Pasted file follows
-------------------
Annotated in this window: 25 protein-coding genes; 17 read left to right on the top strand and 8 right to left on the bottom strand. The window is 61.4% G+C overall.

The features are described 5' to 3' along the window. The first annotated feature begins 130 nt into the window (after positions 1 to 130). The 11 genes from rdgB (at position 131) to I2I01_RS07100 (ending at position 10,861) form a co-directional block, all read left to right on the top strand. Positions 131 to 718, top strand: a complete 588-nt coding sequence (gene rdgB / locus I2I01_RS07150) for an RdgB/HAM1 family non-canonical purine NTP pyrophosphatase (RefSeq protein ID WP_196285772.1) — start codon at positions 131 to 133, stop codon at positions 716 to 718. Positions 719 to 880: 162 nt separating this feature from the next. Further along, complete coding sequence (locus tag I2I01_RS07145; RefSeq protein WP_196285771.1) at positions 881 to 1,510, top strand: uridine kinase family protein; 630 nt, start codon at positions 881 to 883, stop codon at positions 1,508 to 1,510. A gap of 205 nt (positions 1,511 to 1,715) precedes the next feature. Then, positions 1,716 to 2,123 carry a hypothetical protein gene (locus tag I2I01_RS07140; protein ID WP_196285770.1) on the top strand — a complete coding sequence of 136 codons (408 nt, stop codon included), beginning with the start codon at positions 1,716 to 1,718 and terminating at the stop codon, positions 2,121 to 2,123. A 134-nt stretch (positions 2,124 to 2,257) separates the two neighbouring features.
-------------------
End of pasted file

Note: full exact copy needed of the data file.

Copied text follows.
Annotated in this window: 25 protein-coding genes; 17 read left to right on the top strand and 8 right to left on the bottom strand. The window is 61.4% G+C overall.

The features are described 5' to 3' along the window. The first annotated feature begins 130 nt into the window (after positions 1 to 130). The 11 genes from rdgB (at position 131) to I2I01_RS07100 (ending at position 10,861) form a co-directional block, all read left to right on the top strand. Positions 131 to 718, top strand: a complete 588-nt coding sequence (gene rdgB / locus I2I01_RS07150) for an RdgB/HAM1 family non-canonical purine NTP pyrophosphatase (RefSeq protein ID WP_196285772.1) — start codon at positions 131 to 133, stop codon at positions 716 to 718. Positions 719 to 880: 162 nt separating this feature from the next. Further along, complete coding sequence (locus tag I2I01_RS07145; RefSeq protein WP_196285771.1) at positions 881 to 1,510, top strand: uridine kinase family protein; 630 nt, start codon at positions 881 to 883, stop codon at positions 1,508 to 1,510. A gap of 205 nt (positions 1,511 to 1,715) precedes the next feature. Then, positions 1,716 to 2,123 carry a hypothetical protein gene (locus tag I2I01_RS07140; protein ID WP_196285770.1) on the top strand — a complete coding sequence of 136 codons (408 nt, stop codon included), beginning with the start codon at positions 1,716 to 1,718 and terminating at the stop codon, positions 2,121 to 2,123. A 134-nt stretch (positions 2,124 to 2,257) separates the two neighbouring features.